- 1 Vapor IO Brings OpenDCRE to General Availability
- 2 VMware Takes the Wraps Off vRealize Automation and vRealize Business
- 3 Microsoft Previews Hyper-V Containers for Windows Server 2016
- 4 Mirantis Led FUEL Project Gets Installed Under OpenStack Big Tent
- 5 Red Hat Enterprise Linux 7.2 Adds Security, DR Features
Microsoft''s consumer operating system designed to fill the gap between Windows 98 and Windows XP Personal
Windows Millennium Edition, or Windows ME as it is commonly called, from Microsoft has placed itself in a very odd position in the market. The product was released a few months after the second edition of Windows 98 but months before Microsoft's planned launch of Windows XP.
(Windows XP, as you may or may not know, will come in the same flavors as Windows 2000 but with only one version, Personal Edition, aimed at consumers. The Personal Edition is set to replace the Windows 9x/ME line of operating systems, whereas the rest of the XP lineup is set to replace the Windows 2000 operating systems of the same name.)The product was released a few months after the second edition of Windows 98 but months before Microsoft's planned launch of Windows XP.
Windows ME is basically Windows 98 SE with a few additional enhancements and programs (such as updated versions of Media Player and Internet Explorer). Almost every network and server administrator fears running Windows 9x on mission-critical systems because of its DOS roots. To its credit, Windows ME actually steps away from DOS by disallowing the option to boot to a DOS command prompt of any kind by pressing the F8 key during the initial boot-up process.
While testing the operating system, we noticed that many of the well-known networking utilities from Windows 95 and 98 were missing. To affirm our hypothesis that Windows ME is simply a stepping-stone between the DOS-based Windows 98 and the NT-based Windows XP, we found that Windows ME had utilities, such as "ipconfig," which are command line-based, instead of the famous "winipcfg" from the Win9x days. The Windows XP user interface further confirmed our suspicions. From what we've seen, Windows ME is just one slight move to the XP GUI, which will offer the biggest overhaul to the Windows GUI since Internet Explorer v4.0 changed Windows Explorer.
No matter how hard Microsoft tries to hide it, Windows ME is still based on DOS. Thus, because of stability problems that result from using a DOS kernel, under no circumstances can we recommend Windows ME for server use. The kernel is the most basic of operating system components, and the DOS kernel is almost as old as the 8086 processor -- even older if you consider DOS just an implementation of CP/M.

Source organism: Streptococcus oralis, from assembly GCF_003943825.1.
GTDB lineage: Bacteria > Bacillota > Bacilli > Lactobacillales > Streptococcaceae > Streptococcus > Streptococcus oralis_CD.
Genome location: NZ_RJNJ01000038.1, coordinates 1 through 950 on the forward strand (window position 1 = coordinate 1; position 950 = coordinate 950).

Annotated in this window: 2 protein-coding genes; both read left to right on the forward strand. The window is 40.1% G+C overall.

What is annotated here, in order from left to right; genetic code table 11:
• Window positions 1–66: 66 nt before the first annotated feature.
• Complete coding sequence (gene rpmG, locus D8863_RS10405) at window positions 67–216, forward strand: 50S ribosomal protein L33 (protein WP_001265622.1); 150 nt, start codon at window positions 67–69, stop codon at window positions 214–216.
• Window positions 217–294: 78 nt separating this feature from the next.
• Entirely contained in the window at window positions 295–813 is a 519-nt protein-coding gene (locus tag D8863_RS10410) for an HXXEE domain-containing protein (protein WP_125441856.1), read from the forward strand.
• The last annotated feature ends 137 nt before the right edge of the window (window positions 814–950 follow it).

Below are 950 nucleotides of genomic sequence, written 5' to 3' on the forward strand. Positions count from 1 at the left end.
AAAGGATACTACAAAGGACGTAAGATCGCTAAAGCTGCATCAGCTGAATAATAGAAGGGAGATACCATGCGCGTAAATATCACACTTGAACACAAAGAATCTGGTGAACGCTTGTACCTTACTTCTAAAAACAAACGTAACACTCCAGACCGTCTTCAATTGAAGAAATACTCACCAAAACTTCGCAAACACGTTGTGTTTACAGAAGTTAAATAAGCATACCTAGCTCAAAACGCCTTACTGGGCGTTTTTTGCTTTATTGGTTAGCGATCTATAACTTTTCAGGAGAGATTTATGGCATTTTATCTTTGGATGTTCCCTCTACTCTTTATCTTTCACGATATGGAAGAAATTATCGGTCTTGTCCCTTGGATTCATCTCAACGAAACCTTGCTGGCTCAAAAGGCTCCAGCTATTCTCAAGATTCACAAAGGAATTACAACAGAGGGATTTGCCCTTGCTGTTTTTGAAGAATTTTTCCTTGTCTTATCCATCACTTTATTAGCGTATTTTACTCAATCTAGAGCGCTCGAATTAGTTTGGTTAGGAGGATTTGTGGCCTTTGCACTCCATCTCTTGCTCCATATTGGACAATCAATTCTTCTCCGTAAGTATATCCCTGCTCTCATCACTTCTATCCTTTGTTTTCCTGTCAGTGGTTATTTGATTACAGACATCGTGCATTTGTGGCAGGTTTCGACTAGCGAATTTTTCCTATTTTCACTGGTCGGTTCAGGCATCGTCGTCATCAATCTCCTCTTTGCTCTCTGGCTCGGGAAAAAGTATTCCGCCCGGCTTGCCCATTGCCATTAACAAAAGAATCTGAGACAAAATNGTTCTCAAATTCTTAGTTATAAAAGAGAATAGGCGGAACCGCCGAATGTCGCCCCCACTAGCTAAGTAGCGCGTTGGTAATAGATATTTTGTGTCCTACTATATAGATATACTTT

One can still run third-party server software on Windows ME if he or she wishes, but it comes with a very small amount of serving utilities. Internet Connection Sharing and Dial Up server are the only two that come with Windows ME by default. We tried to download and install Personal Web Server v4.0, but it failed to install properly each time, providing us with only a vague "error in the 'sysocman' process" message.
As a server platform, Windows ME has many other shortcomings, including no support for an NT-type "service." An NT service is a special type of program set to run on a system even when no users are logged in. It is similar to a Unix Daemon.
Server administrator looking for an operating system on which to run mission-critical apps should consider hitting the books on basic operating theory and do a little more research on operating systems. Those even remotely considering Windows ME as a server operating system of any type, should rethink their choice. In almost all cases, a Unix- or NT-based operating system is the only way to go for a server operating system in terms of the x86 market.
Pros: 7 Steps away (slightly) from 9x's DOS roots
Cons: 7 Unstable, 7 Old technology, 7 Few and poor built-in server apps
Version Reviewed: 4.90.3000
Page 1 of 1